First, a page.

Maine hires 16 new investigators in effort to improve safety, oversight of child care centers

Posted May 14, 2014, at 5:50 p.m.
Last modified May 14, 2014, at 8:12 p.m.

AUGUSTA, Maine — The state’s child care licensing office has used federal grant funding to hire 16 new investigators in an effort to comply with federal safety guidelines.

Simultaneously, according to Kenneth Albert, director of the Division of Licensing and Regulatory Services, Maine is moving toward a more efficient system of annual inspections that would target poorer-performing facilities for up to four unannounced reviews per year while streamlining the inspection process for centers that perennially score well.

The inspections, which happen at least once every year, encompass everything from nutrition guidelines to staff training to building code compliance.

“When you’re a parent or guardian of a child and you’re dropping that child off — someone who doesn’t have a voice to speak for themselves — the regulations are to hopefully promote a safe environment for that child,” said Albert. “That’s the value of sending your child to a licensed day care provider. You know there is a regulatory process.”

The hiring of 19 new employees — which includes the 16 new positions and three vacancies — will bring the total number of investigators to 25. According to Albert, they are responsible for the oversight of 1,300 family child care providers, 750 child care facilities and about 90 nursery schools.

Albert said the increase in investigators will bring the state into compliance with suggested federal guidelines that each investigator have a caseload of about 80 centers. The average caseload for investigators is around 180.

Albert said violations are not uncommon but occur at a fraction of all centers. From 2012 to 2014, there were more than 50 centers that were given conditional licenses — meaning the centers had deficiencies that merited further monitoring but not closure — and more than 25 license revocations or closures.

Investigators also follow up on individual complaints, of which there were 205 in 2012 and 259 in 2013.

Lisa Bozeman, owner of Little Sprouts Daycare in Brunswick, has been in the business for 10 years. She said she has been involved with “both good investigators and bad ones.” What usually separates the two has been the level of experience in actually running a child care center, she said.

“Sometimes the state will hire them, and although they have the education and credentials to do the job, they don’t have the experience to put themselves in the place of the providers,” she said. “I do think providers are under a lot of pressure to do more and more and more, not just the hands-on with the kids. … It can be an overwhelming job, and they just keep adding more and more.”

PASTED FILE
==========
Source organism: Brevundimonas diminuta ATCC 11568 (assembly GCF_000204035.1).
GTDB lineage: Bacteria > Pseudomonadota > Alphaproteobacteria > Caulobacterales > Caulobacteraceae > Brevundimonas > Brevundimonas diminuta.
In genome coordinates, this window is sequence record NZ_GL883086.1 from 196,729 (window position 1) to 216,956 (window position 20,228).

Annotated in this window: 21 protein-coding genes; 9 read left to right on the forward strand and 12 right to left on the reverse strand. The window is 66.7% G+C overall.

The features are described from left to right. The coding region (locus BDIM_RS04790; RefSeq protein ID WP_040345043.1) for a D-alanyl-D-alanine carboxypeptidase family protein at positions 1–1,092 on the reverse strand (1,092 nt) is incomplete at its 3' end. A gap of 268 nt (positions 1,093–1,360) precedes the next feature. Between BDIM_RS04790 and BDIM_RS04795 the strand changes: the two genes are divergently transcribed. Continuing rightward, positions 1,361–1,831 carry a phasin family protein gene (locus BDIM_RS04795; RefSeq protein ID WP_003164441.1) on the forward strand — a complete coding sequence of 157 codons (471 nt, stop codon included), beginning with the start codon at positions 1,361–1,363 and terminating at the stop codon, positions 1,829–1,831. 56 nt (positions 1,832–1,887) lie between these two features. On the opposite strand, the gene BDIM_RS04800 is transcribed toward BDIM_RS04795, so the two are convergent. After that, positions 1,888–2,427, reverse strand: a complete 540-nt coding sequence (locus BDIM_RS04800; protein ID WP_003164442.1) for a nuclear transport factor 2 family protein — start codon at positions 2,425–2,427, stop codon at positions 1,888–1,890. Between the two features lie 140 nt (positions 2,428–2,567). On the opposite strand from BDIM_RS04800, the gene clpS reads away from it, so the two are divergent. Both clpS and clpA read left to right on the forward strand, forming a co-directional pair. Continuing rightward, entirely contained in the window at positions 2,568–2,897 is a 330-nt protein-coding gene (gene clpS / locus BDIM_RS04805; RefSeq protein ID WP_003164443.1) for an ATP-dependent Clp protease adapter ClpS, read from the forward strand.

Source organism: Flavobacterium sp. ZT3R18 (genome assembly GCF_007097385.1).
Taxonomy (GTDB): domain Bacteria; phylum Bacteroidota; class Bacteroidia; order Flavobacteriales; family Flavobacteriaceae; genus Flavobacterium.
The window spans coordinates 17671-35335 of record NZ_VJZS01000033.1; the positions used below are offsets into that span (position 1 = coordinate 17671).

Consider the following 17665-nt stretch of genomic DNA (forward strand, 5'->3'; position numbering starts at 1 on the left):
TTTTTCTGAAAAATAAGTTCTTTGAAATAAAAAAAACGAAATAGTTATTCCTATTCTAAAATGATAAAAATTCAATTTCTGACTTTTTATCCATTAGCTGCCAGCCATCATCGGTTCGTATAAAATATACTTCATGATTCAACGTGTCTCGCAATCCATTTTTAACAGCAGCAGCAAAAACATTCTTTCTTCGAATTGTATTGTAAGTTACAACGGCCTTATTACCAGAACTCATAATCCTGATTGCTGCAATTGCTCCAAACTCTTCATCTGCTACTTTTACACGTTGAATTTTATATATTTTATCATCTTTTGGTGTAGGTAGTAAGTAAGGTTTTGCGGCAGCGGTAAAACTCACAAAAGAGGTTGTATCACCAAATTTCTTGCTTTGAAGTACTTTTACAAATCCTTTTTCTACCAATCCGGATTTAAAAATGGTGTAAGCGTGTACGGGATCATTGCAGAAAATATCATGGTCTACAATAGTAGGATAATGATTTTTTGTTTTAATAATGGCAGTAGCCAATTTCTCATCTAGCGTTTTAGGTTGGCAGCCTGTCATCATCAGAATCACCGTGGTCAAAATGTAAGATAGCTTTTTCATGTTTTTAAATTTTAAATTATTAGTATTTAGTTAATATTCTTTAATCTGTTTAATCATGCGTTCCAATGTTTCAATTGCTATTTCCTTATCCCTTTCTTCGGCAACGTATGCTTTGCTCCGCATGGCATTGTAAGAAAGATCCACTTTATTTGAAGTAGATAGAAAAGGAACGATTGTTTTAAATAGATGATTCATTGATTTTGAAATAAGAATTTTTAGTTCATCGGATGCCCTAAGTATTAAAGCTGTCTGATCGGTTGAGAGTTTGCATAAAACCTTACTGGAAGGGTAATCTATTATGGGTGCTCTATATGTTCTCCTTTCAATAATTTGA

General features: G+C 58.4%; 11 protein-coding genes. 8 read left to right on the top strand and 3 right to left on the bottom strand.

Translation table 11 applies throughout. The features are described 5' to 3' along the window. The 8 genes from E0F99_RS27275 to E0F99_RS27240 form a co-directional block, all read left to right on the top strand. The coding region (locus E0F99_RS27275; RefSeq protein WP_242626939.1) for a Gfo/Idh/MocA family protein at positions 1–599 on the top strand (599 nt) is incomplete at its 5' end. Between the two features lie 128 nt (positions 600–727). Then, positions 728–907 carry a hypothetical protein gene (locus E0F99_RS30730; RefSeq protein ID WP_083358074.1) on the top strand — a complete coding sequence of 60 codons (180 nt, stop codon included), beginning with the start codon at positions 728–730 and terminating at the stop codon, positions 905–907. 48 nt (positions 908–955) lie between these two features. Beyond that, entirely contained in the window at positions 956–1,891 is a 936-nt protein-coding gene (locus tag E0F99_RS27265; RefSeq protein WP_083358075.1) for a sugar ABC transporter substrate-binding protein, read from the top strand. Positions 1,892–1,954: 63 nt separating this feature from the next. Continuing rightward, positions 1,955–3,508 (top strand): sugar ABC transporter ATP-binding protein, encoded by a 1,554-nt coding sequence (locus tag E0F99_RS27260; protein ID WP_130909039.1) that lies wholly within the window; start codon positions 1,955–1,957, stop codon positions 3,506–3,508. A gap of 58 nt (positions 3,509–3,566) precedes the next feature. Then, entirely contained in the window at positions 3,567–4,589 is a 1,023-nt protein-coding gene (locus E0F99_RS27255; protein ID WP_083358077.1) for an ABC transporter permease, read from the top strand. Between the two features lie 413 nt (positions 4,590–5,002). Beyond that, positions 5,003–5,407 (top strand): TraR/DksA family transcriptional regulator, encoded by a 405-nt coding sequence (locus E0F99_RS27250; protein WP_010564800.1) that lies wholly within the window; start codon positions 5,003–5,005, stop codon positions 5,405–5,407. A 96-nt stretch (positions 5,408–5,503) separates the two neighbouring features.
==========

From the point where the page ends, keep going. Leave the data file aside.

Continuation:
Bozeman said one recent example of the escalating regulations is a requirement that each center develop a disaster preparedness plan, including training for staff.

“If you’re doing the job and doing it well, you do not have time for all of that unless you do like I do, and bite the bullet and work 80 hours a week,” she said. “It’s only when something happens does the state step in. They tend to close the barn door after the horse gets out, then they go too far, and everybody pays.”

Joyce Ryder, director of the Little Angels Daycare and Preschool on Court Street in Bangor, said Wednesday that seeing an investigator walk through the center’s door unannounced is always a cause for some stress.

“They determine whether or not we stay open,” said Ryder. “They come in and evaluate your center to make sure you comply with rules and regulations. Are your floors and walls clean? Are the kids happy? Are you preparing your meals right? Have you kept up with maintenance and painting?”

Ryder said the inspectors often are helpful at pointing out areas where even the most diligent efforts fall short, such as places that could use extra cleaning.

“If it weren’t for them coming in and looking at your building, there are some owners who would just let it go,” said Ryder. “They point out things that you don’t even think of to clean because you’re busy working with the kids.”

Rita Furlow, senior policy analyst for the Maine Children’s Alliance, said her organization is pleased to see the state stepping up its regulation of safety issues at child care centers but is concerned about the funding source.

“It looks like they’re using federal subsidy funds that otherwise would be going directly to parents to help them afford child care,” said Furlow. “It’s unfortunate that the Legislature couldn’t manage to provide funding to pay for [the licensing activities] directly.”

Albert, who talked to the Bangor Daily News Wednesday afternoon, could not be reached later in the day to comment on Furlow’s assertions.

A study by a group called Child Care Aware of America gave a low ranking to Maine in its 2013 report, which measures states based on regulations in place and oversight activities. Maine ranked 47th among the 50 states, Washington D.C., and the Department of Defense.

Albert said several initiatives are underway to improve the system, including a new web portal that is under development that will allow parents to research licensed child care providers. That portal is expected to be available early next year.

“It is our responsibility to inform parents of any situation that potentially may impact their child, and we are committed to doing that,” said Albert. “There is a distinct value for parents to select a licensed child care provider, and the way that value is maintained and strengthened is through effective oversight and sharing of information.”


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